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Bola Sete: Samba in Seattle: Live at the Penthouse 1966-1968 (Tompkins Square)

A review of the guitarist's three-CD live collection

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Bola Sete: Samba in Seattle: Live at the Penthouse 1966-1968
The cover of Samba in Seattle: Live at the Penthouse 1966-1968 by Bola Sete

From his abrasive bunching of chords to his languid, lovely melodic flow, Bola Sete was the most deliciously puzzling of all Brazilian jazz and bossa/samba (and eventually New Age) guitarists. Inspired by the wind, the sun, and the improvisational groove of everyday people, Sete fashioned his inventive brand of bossa nova into something fleshy and sensual as well as smartly classical. That he made the very most out of impromptu live performance, famously at Seattle’s Penthouse jazz club with bassist Sebastião Neto and drummer Paulinho Magalhães, is the point of cobbling together such rare recordings.

Complete with many never-before-viewed photos of his visits to the Penthouse, this collection lets you see and feel Sete reaching for freedom. The cluttered, jiving clusterf-%k of “Consolação,” the fleet and trembling “Meditação,” the prickly, menacing madrigal of “Prelude No. 1” all show off the six-stringer at one with an intuitive rhythm within. Over the gigs and years in residency at the Penthouse, the Sete trio often repeated its “hits”—for example, the poppy “One Note Samba,” heard here in several takes—yet probably never once repeated even a single twitch.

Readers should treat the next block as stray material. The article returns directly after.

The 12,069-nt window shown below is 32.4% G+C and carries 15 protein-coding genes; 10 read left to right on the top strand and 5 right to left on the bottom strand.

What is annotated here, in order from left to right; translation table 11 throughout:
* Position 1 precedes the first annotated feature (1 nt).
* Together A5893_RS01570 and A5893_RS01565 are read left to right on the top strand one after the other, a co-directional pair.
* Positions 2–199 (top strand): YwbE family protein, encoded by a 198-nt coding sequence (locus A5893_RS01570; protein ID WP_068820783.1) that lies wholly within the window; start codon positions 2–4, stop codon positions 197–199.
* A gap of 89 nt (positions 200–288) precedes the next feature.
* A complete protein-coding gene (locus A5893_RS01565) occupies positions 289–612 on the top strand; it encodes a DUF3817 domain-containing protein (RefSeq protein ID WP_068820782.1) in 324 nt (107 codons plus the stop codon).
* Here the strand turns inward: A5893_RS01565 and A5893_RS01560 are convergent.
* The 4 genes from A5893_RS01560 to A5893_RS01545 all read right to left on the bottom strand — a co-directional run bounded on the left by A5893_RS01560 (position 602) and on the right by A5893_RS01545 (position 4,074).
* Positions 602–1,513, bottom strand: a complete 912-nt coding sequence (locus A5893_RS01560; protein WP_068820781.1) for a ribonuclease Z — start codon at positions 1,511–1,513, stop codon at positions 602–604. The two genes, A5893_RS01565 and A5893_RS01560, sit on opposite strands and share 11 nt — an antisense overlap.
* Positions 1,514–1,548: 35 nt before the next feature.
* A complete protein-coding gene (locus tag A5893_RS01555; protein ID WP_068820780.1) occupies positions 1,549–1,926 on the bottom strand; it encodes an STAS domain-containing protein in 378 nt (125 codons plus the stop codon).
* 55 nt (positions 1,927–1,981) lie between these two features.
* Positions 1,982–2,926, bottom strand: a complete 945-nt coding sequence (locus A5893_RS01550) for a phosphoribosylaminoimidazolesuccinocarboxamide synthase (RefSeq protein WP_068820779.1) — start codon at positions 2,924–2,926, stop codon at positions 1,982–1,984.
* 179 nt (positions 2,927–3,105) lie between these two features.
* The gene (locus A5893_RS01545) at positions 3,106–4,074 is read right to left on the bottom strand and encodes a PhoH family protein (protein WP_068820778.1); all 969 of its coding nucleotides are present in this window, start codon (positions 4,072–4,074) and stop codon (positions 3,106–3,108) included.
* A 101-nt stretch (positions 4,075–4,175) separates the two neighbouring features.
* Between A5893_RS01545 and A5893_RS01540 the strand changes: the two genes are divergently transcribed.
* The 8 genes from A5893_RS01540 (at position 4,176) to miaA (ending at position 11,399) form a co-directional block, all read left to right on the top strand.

Along with touching on the standards of samba and the burgeoning revolution in  Latin music, Sete appropriates jazz evergreens (“Satin Doll”) and the work of contemporary composers like Johnny Mandel (“The Shadow of Your Smile”) so uniquely that you’ll never think of them the same way. Both songs go from flinty funk to squeaky, haunted blues before their dramatic finales. “Satin Doll” in particular, with its nagging solo from bassist Neto, is freer than most playing we associate with bossa nova. That freedom stems from the hands, wrist, head, and soul of Bola Sete on a three-CD live collection that’s as elevating as it is haunting.

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